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Li & Fung Unit Serving Wal-Mart to Be Profitable in 2012

Li & Fung Ltd. (494)’s unit supplying Wal-Mart Stores Inc. (WMT) will be profitable this year after the world’s largest retailer ended an option to buy the subsidiary, which led the Hong Kong company’s shares to fall last week.

Wal-Mart last week terminated an option agreed to 2010 to purchase Direct Sourcing Group Pte. The Li & Fung unit has been supplying Wal-Mart with at least $2 billion of goods annually, Bruce Rockowitz, chief executive officer of the largest supplier of clothes and toys to retailers said in a Sept. 21 telephone interview.

“The size of the business and profitability of the business is growing, and better now than ever,” Rockowitz said. The subsidiary broke even in the first half, will make a profit in the second and be “very profitable” in 2013, he said.

Direct Sourcing Group was set up two years ago when the outsourcer’s relationship with Wal-Mart was new, Rockowitz said. Li & Fung’s relationship with Bentonville, Arkansas-based Wal- Mart is “better than ever,” he said. The amended agreement released to Hong Kong’s stock exchange on Sept. 20 triggered a 2.6 percent share-price decline, the most in two weeks, the following day.

“They thought they needed a call option -- just in case it doesn’t go well they can buy it back,” Rockowitz said. “They were comfortable after the first year that they don’t need it anymore.

Higher Margin

‘‘We have a good relationship and there are still opportunities for business,’’ Scott Price, head of Wal-Mart’s Asia operations, said in a Sept. 21 interview.

Li & Fung’s share-price decline on Sept. 21 extended its slide this year to 15 percent, compared with a 12 percent climb for the benchmark Hang Seng Index. The stock last year slumped 36 percent after more than tripling in the decade through 2010.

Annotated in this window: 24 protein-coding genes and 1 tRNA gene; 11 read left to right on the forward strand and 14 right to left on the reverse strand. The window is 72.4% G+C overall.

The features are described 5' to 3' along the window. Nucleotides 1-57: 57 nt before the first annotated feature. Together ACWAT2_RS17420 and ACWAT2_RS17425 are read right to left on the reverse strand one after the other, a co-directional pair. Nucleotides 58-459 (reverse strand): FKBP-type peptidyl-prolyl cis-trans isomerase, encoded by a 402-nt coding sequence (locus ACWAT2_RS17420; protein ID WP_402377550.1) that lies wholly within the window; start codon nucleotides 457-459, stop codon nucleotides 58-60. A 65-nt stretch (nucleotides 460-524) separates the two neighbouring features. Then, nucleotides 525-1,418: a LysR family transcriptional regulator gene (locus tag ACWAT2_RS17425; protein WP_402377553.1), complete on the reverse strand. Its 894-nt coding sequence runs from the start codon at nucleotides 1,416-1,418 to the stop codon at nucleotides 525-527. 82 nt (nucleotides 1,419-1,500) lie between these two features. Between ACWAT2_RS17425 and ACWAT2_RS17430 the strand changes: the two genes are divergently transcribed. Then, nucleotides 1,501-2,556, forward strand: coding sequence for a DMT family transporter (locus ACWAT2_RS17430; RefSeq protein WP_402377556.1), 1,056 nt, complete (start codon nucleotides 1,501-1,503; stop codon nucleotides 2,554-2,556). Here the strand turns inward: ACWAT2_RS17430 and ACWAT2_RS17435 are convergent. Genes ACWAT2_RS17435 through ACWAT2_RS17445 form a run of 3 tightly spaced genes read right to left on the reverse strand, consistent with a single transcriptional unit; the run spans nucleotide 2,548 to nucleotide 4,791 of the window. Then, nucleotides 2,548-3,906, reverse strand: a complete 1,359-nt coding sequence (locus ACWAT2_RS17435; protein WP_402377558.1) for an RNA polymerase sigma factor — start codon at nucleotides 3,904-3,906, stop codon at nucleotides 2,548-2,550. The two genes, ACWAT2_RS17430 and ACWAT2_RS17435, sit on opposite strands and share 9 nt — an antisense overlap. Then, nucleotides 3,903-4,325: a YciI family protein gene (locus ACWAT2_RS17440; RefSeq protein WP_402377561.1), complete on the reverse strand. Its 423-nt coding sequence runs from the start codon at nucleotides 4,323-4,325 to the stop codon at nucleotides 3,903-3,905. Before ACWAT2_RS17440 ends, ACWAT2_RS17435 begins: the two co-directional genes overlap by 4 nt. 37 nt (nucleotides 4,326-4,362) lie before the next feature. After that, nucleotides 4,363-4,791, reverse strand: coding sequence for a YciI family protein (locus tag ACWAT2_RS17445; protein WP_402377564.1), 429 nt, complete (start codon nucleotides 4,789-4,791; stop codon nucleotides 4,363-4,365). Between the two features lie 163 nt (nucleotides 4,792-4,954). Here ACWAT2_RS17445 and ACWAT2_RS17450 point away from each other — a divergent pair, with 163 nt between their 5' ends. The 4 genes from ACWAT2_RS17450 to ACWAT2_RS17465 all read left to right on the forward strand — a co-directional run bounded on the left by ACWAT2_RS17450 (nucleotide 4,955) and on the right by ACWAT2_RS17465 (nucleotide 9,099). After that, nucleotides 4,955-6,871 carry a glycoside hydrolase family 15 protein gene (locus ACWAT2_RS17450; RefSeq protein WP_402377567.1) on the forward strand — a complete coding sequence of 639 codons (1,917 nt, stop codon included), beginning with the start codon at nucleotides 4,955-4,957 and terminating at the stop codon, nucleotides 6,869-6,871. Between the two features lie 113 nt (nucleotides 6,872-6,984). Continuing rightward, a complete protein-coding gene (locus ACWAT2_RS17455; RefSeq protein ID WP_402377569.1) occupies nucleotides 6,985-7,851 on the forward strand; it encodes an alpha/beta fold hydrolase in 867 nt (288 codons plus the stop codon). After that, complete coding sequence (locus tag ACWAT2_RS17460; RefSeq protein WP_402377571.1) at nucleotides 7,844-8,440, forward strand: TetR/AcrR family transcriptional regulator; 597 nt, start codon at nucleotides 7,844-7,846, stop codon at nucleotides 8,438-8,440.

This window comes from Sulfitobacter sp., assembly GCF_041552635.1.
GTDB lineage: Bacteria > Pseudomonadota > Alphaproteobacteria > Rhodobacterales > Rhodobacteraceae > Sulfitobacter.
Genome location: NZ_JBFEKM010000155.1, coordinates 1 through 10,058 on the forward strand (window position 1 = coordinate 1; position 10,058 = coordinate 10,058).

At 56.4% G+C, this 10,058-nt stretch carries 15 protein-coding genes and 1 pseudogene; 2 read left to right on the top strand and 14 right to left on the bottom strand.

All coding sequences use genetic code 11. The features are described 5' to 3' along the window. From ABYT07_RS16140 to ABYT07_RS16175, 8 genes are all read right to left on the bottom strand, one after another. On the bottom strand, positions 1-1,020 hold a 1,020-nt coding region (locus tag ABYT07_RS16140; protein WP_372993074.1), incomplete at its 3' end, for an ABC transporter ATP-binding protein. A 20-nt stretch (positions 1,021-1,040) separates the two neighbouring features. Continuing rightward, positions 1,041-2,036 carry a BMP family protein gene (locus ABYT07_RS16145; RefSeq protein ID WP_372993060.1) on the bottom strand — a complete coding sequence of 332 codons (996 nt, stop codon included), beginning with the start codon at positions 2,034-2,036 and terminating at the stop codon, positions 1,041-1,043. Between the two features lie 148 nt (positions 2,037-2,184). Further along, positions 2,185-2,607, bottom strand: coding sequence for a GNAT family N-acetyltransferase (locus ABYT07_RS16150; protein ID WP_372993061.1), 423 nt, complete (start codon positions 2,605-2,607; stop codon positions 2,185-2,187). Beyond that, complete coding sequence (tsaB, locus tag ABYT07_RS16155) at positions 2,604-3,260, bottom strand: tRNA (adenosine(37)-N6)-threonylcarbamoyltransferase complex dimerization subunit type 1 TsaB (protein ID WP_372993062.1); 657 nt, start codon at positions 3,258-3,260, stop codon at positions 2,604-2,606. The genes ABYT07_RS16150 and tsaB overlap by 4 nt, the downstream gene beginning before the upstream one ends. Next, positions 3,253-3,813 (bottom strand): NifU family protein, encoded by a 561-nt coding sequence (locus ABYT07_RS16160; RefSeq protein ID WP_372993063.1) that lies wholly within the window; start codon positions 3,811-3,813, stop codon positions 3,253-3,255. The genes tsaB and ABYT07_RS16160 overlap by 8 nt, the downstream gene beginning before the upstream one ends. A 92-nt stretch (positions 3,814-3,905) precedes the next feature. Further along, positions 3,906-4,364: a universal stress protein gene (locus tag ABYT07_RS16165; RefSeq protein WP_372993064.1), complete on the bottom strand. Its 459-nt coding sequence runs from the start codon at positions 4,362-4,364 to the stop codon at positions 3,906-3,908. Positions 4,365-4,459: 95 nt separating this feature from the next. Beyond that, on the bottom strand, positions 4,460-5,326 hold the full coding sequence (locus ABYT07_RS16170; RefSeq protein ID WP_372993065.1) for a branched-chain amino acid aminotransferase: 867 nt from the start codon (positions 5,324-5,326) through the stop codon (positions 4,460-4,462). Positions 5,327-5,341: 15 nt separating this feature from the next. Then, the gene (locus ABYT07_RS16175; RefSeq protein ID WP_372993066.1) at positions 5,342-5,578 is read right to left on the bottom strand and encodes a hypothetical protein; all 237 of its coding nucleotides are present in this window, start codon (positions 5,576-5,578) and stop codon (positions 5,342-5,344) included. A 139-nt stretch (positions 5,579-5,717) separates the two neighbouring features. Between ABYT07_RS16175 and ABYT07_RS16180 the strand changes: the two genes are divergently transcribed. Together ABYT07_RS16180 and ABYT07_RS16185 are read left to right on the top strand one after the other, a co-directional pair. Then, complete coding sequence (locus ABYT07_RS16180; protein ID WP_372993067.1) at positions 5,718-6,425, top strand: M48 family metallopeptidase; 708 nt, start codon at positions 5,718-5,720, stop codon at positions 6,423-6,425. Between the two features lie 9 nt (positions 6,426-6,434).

The new agreement allows for Li & Fung to provide higher- margin design and replenishment services to the world’s largest retailer, Rockowitz said.

‘‘This is positive not only for revenue streams but also for margins as distribution is traditionally a higher-margin business,” Vineet Sharma, an analyst at Barclays Plc in Hong Kong, said in a note to clients dated Sept. 20.

Sam's Club

Li & Fung said it will continue to be a primary supplier for Sam’s Club in the U.S. through Direct Sourcing Group and provide buying-agency services to Wal-Mart’s U.S. operations and in some of its international markets. The accord is for five years with an option for a two-year extension and beyond, with no break-out clause, Rockowitz said.

Rockowitz said a Wall Street Journal report that said Wal- Mart canceled “much of a deal” for Li & Fung to supply its international stores and will move to buy more goods directly from factories was “not true.” The newspaper cited people close the company it didn’t identify.

“Over the last two years, both sides really learned to work with each other,” he said. “What Li & Fung should focus on is to help Wal-Mart.”

The Hong Kong company reported in August first-half core operating profit fell 22 percent to $221 million as U.S. consumers curb spending amid a slower economy.

To contact the reporters on this story: Stephanie Wong in Hong Kong at swong139@bloomberg.net; Frank Longid in Hong Kong at flongid@bloomberg.net

To contact the editors responsible for this story: Stephanie Wong at swong139@bloomberg.net; Bret Okeson at bokeson@bloomberg.net

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